French rule in the Ionian Islands (1807–1814)

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French rule in the Ionian Islands
Possession of the First French Empire

1807–1814

Flag of Ionian Islands

Flag
Location of Ionian Islands
Map of the Ionian Islands as the "Septinsular Republic" in orange, in 1801; Ottoman territory in green
Capital Corfu
Governor-general
 •  1807–1808 César Berthier
 •  1808–1814 François-Xavier Donzelot
Historical era Napoleonic Wars
 •  Treaty of Tilsit July 1807
 •  British occupation of Zakynthos, Cephalonia, Ithaca, and Kythera October 1809
 •  British capture of Lefkada April 1810
 •  British capture of Parga 22 March 1814
 •  Abdication of Napoleon April 1814
 •  Surrender of Corfu June 1814
Today part of  Greece

The second period of French rule in the Ionian Islands (Greek: Δεύτερη Γαλλοκρατία των Επτανήσων, romanizedDėfteri Gallokratía ton Eptaníson) began in August 1807, when the Septinsular Republic, a Russian protectorate comprising the seven Ionian Islands, was occupied by the First French Empire in accordance with the Treaty of Tilsit. The French annexed the Republic but maintained most of its institutions for local governance. In 1809–10, the British occupied the southernmost islands, leaving only Corfu, Paxoi, and the mainland exclave of Parga in French hands. The British also imposed a naval blockade on the French-ruled islands, which began to suffer from famine. Finally, the British occupied Paxoi in late 1813 and Parga in March 1814. Following the Abdication of Napoleon, the French governor-general in Corfu, François-Xavier Donzelot, capitulated and the French garrison was evacuated. In 1815, the islands became a British protectorate, the United States of the Ionian Islands.

Establishment[edit]

In the Treaty of Tilsit, concluded in July 1807, Russia ceded the Septinsular Republic to Napoleonic France.[1] On 20 August, French troops landed on Corfu, followed three days later by General César Berthier, who received control of the islands from the Russian admiral Dmitry Senyavin. As the Russians departed, French troops replaced them in all islands, as well as the mainland dependency of Parga. Finally, on 1 September, contrary to his instructions to preserve the Islands' constitution, Berthier as Governor-General declared the annexation of the Septinsular Republic to France.[2][3]

General François-Xavier Donzelot, second French Governor-General of the Ionian Islands (1808–1814)

Berthier moved swiftly to abolish the Republic's attributes as an independent state: the French flag was raised, all public officials and soldiers took an oath of allegiance to Napoleon, the embassies and agencies of the Republic abroad were abolished, and all domestic bodies apart from the courts and the Ionian Senate as well.[3] These measures annoyed Napoleon, who replaced Berthier as Governor-General with François-Xavier Donzelot.[3] His chief task, according to the instructions sent by Napoleon, was to defend the islands, and above all Corfu, against the mounting British threat.[2]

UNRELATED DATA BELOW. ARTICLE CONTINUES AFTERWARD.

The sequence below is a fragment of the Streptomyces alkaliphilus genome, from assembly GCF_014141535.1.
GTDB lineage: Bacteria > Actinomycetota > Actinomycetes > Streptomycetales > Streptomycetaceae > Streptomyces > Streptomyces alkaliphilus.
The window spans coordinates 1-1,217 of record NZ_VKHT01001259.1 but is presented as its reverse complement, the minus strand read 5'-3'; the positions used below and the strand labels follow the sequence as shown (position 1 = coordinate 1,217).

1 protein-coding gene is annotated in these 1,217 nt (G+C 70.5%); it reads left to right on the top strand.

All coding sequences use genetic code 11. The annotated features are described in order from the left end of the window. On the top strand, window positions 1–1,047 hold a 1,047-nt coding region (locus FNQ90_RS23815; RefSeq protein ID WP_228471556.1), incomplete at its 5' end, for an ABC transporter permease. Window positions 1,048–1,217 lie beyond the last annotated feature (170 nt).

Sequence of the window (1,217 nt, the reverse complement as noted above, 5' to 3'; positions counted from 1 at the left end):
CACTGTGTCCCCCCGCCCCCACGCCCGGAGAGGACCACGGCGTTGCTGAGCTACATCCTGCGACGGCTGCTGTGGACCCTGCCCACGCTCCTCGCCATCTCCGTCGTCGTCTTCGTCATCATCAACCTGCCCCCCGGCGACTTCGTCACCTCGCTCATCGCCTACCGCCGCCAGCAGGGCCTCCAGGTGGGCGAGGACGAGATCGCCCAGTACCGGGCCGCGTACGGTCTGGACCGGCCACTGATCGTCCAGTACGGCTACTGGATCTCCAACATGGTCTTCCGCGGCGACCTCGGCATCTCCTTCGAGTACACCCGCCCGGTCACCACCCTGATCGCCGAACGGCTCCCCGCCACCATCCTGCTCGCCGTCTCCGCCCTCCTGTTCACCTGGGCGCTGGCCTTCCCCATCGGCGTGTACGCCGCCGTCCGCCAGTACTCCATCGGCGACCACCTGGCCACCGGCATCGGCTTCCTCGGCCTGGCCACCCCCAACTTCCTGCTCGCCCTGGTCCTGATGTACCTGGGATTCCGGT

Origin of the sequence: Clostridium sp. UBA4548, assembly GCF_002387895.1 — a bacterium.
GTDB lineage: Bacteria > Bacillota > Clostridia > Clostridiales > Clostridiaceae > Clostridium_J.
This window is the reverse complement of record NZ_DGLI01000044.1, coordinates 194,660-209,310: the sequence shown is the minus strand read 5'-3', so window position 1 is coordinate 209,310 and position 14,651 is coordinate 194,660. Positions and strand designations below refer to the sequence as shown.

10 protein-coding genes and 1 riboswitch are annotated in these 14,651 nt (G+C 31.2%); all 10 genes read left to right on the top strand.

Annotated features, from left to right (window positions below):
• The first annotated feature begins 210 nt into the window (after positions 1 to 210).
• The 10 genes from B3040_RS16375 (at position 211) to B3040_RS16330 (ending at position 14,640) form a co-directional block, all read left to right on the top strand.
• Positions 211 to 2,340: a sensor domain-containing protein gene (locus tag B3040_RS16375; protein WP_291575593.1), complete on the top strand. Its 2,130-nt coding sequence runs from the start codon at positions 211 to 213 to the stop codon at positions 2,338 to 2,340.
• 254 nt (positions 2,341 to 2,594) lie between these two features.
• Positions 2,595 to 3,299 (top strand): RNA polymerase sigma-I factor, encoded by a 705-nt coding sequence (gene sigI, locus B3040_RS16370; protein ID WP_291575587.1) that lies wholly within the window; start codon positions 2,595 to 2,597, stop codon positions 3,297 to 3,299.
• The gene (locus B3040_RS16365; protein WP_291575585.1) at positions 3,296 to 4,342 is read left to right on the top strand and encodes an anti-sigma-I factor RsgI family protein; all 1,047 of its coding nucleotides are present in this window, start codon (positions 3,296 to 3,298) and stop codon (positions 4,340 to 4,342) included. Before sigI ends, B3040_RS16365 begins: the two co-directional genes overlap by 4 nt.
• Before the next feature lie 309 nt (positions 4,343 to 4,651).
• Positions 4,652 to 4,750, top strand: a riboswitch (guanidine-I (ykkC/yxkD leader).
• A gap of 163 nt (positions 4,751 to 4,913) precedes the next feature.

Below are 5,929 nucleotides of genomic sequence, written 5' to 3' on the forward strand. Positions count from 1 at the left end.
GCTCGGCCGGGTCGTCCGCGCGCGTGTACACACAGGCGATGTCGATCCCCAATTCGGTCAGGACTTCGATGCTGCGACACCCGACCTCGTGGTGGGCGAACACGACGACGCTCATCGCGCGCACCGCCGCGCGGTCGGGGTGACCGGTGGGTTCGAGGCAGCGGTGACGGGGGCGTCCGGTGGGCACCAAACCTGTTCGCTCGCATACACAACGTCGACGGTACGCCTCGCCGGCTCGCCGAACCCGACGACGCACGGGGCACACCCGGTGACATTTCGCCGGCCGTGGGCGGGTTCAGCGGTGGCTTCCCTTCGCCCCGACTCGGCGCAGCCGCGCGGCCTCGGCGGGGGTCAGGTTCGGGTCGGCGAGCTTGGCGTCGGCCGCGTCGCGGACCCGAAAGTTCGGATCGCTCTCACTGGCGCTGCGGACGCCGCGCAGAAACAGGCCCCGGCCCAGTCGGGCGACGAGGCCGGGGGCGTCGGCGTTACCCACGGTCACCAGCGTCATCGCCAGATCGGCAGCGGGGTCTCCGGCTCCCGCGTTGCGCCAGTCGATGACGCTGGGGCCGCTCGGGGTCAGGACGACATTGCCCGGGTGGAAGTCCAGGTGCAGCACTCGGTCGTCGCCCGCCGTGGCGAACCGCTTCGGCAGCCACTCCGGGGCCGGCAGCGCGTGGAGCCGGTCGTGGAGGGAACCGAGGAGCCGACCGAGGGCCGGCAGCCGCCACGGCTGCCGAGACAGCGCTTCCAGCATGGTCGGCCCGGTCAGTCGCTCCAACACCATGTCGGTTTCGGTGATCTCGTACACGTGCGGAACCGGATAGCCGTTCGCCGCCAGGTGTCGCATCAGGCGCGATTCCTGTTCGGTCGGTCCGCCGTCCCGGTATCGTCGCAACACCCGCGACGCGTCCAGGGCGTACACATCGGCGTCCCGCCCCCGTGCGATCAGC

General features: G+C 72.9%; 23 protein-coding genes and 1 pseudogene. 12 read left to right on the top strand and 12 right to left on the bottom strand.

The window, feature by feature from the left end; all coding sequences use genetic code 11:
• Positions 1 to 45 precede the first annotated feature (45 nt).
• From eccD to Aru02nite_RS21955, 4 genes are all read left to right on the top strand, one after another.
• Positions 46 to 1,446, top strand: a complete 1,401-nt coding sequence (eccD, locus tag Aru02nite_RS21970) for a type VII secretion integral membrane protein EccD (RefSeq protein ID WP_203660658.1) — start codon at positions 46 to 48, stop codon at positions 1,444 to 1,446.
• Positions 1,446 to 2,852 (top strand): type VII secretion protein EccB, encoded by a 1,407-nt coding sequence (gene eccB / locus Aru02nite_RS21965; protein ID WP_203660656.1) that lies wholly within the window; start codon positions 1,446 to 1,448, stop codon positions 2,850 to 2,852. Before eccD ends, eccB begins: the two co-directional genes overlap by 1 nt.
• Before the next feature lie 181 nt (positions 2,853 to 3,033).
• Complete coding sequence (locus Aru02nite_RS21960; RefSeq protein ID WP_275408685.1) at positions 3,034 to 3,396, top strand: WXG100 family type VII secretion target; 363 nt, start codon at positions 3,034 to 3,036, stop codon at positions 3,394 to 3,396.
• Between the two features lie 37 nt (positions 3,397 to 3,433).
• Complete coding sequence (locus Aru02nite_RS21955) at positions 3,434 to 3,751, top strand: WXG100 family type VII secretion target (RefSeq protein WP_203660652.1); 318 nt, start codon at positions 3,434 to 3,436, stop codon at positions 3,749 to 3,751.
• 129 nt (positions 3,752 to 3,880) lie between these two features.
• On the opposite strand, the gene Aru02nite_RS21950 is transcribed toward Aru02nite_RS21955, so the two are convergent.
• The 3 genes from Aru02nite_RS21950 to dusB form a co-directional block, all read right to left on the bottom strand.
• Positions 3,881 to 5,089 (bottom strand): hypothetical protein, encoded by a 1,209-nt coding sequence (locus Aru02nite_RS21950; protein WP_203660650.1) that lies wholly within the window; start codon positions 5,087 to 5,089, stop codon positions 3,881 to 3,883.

In November 1807, Napoleon regulated the administration of the new French possessions: the internal structure of the Republic was retained largely along the lines of the 1803 Constitution,[4][2] including the Ionian Senate (although its members were now appointed rather than elected), but the administration was overseen by a Governor-General and an Imperial Commissioner, with Julien Bessières the first to occupy the latter post.[2]

British attacks on the Ionian Islands[edit]

The British had reacted to the French takeover of the islands by a naval blockade, which impeded both trade and the supply of the islands. The resulting hardships, and the activities of British agents, inflamed anti-French sentiments, and some Ionian captains petitioned the British commander-in-chief in the Mediterranean, John Stuart, for aid in expelling the French from the islands.[2] Indeed, in October 1809 a British expeditionary force under Brigadier John Oswald arrived at Zakynthos, and issued a proclamation promising to restore the Ionian Islands' liberty and independence. Due to the small size of the French garrisons, the British quickly occupied Zakynthos and Cephalonia (4 October), Ithaca (8 October), and Kythera (12 October), installing provisional administrations according to the existing laws.[2]